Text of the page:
What I really believe is the single 4×4 post just warped as it dried out. I don’t think there was any danger of the loft collapsing, but it was scary at first until I could really assess the situation and reinforce it.

Pictures below. Enjoy.

Garage Storage Planning

Now that I have the storage loft in the garage, here comes the fun part. I’m starting to plan out the storage shelves and “counter tops” I’m going to build for the back wall and work shop area.

Construction will be 2×4’s mostly, just like the work bench / spray booth I created in the basement. 

I still have to measure the area and inventory what I want to store, and what I want to use the spaces for, but that didn’t stop me from starting to sketch out my ideas on what I envision it looking like.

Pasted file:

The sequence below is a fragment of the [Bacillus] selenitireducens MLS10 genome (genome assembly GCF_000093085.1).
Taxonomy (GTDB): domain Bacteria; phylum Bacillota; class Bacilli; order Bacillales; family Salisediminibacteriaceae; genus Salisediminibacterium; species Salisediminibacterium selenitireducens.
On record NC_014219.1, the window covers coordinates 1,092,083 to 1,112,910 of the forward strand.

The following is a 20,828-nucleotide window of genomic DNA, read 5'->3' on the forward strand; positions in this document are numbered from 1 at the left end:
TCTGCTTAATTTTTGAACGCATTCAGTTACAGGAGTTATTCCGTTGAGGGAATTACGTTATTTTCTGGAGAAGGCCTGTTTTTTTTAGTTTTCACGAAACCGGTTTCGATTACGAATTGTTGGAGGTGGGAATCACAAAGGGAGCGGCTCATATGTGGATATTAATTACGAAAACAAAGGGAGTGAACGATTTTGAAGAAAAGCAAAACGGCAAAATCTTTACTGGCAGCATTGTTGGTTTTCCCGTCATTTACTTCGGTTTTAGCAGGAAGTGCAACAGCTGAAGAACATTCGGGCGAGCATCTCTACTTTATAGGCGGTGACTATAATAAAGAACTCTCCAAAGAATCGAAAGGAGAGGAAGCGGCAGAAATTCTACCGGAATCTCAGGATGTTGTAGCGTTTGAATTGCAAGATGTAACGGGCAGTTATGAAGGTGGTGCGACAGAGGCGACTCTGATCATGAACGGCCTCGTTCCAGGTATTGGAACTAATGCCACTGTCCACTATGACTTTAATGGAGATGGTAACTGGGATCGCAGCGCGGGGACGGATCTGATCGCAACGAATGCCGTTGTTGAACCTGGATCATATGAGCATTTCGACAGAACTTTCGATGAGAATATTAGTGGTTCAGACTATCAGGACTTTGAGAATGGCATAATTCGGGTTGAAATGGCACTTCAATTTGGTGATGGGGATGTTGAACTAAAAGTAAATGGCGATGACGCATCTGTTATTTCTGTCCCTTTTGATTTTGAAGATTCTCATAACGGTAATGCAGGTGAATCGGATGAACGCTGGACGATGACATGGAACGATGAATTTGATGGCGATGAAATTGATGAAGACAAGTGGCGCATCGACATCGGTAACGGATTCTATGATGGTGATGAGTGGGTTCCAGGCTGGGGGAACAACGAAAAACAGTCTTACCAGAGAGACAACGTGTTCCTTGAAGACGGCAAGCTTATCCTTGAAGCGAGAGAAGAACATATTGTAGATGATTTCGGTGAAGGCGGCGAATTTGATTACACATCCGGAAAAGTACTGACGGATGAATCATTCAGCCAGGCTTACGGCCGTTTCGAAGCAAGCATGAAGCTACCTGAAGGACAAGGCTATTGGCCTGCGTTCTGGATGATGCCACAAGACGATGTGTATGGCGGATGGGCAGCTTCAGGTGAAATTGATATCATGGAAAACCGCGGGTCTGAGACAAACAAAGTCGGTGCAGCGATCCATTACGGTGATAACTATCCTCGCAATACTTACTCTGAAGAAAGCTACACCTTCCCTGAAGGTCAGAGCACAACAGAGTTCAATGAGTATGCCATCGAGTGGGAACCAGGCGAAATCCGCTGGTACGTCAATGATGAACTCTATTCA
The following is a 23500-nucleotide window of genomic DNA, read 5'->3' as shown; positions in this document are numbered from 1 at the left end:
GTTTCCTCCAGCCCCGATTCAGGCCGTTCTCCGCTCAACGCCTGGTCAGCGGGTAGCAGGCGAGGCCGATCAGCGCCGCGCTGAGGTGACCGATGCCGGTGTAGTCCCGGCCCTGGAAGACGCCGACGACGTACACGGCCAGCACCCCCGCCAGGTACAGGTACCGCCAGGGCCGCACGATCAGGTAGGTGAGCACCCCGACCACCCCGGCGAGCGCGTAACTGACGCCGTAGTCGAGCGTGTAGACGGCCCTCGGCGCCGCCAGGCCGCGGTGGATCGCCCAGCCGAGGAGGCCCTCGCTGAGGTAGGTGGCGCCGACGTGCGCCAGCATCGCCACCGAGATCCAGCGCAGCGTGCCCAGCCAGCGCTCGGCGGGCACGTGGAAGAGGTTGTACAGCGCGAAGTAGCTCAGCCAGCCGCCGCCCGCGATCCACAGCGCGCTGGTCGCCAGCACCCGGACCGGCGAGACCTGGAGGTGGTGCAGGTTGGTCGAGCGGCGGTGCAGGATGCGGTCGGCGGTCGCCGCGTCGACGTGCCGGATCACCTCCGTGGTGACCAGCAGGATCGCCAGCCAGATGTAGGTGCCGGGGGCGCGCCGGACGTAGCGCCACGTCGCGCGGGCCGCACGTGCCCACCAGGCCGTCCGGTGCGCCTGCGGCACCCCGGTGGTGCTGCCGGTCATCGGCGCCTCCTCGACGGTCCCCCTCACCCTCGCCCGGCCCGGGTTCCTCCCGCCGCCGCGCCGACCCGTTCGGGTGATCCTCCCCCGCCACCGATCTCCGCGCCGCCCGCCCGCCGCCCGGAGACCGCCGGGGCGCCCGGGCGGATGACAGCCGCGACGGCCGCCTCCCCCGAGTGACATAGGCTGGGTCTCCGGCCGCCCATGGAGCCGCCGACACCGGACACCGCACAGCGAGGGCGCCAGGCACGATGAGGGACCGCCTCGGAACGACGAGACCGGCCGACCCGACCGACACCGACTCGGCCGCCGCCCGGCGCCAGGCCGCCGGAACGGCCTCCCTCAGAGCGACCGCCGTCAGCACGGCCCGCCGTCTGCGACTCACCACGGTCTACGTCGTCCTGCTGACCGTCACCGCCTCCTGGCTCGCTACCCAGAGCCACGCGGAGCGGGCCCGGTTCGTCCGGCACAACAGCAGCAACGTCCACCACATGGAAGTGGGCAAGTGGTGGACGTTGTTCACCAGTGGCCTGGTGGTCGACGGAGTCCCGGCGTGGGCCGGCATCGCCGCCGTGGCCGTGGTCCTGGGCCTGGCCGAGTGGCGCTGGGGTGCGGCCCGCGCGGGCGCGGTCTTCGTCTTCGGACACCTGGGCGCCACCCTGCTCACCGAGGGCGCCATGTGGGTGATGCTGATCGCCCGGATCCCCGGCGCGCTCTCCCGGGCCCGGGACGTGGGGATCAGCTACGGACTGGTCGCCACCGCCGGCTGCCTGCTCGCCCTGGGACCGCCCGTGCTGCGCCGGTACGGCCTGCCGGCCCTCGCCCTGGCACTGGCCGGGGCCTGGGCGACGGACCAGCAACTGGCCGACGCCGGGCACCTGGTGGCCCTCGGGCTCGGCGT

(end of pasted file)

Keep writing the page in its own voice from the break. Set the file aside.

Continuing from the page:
Once I have a plan I can work up a lumber list and see what the cost will be. I’m hoping to do this this fall or winter because I’m chomping at the bit. I really enjoy working on this type of project. And of course the organization will be awesome and mind-easing too.

-Chris

work-shop-elevation

Concept sketch of the work shop elevation.

garage-sketch

Garage Loft Day

I’m really happy with what I accomplished today, with a little (a lot of) help. Today was “Garage Loft Day” and the garage loft is complete!

Cost was right around a thousand dollars, and took two people (my brother and I) five hours to complete start to finish. It’s about 7′ x 21′ in size. All the framing is 2×8’s except for a 9-1/4″ LVL header across the open end of the loft.